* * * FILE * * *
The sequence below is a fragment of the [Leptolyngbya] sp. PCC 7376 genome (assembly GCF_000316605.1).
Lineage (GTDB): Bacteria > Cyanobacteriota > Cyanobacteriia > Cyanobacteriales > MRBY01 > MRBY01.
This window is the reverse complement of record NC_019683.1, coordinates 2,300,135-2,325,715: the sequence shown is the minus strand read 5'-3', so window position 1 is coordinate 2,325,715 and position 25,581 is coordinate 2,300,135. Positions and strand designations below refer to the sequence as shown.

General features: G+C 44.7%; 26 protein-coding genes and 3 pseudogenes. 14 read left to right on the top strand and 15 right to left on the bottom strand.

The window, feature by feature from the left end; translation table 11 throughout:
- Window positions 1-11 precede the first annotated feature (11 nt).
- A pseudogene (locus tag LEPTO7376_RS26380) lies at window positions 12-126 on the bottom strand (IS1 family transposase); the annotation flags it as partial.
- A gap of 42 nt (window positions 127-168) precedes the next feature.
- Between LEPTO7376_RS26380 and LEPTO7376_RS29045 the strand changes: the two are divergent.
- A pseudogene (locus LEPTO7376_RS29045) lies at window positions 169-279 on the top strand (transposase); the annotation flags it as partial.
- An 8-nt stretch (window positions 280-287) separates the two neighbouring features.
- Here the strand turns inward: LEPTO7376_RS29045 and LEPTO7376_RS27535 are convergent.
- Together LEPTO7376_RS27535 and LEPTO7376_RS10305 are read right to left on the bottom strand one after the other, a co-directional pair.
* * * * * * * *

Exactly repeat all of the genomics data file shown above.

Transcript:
The sequence below is a fragment of the [Leptolyngbya] sp. PCC 7376 genome (assembly GCF_000316605.1).
Lineage (GTDB): Bacteria > Cyanobacteriota > Cyanobacteriia > Cyanobacteriales > MRBY01 > MRBY01.
This window is the reverse complement of record NC_019683.1, coordinates 2,300,135-2,325,715: the sequence shown is the minus strand read 5'-3', so window position 1 is coordinate 2,325,715 and position 25,581 is coordinate 2,300,135. Positions and strand designations below refer to the sequence as shown.

General features: G+C 44.7%; 26 protein-coding genes and 3 pseudogenes. 14 read left to right on the top strand and 15 right to left on the bottom strand.

The window, feature by feature from the left end; translation table 11 throughout:
- Window positions 1-11 precede the first annotated feature (11 nt).
- A pseudogene (locus tag LEPTO7376_RS26380) lies at window positions 12-126 on the bottom strand (IS1 family transposase); the annotation flags it as partial.
- A gap of 42 nt (window positions 127-168) precedes the next feature.
- Between LEPTO7376_RS26380 and LEPTO7376_RS29045 the strand changes: the two are divergent.
- A pseudogene (locus LEPTO7376_RS29045) lies at window positions 169-279 on the top strand (transposase); the annotation flags it as partial.
- An 8-nt stretch (window positions 280-287) separates the two neighbouring features.
- Here the strand turns inward: LEPTO7376_RS29045 and LEPTO7376_RS27535 are convergent.
- Together LEPTO7376_RS27535 and LEPTO7376_RS10305 are read right to left on the bottom strand one after the other, a co-directional pair.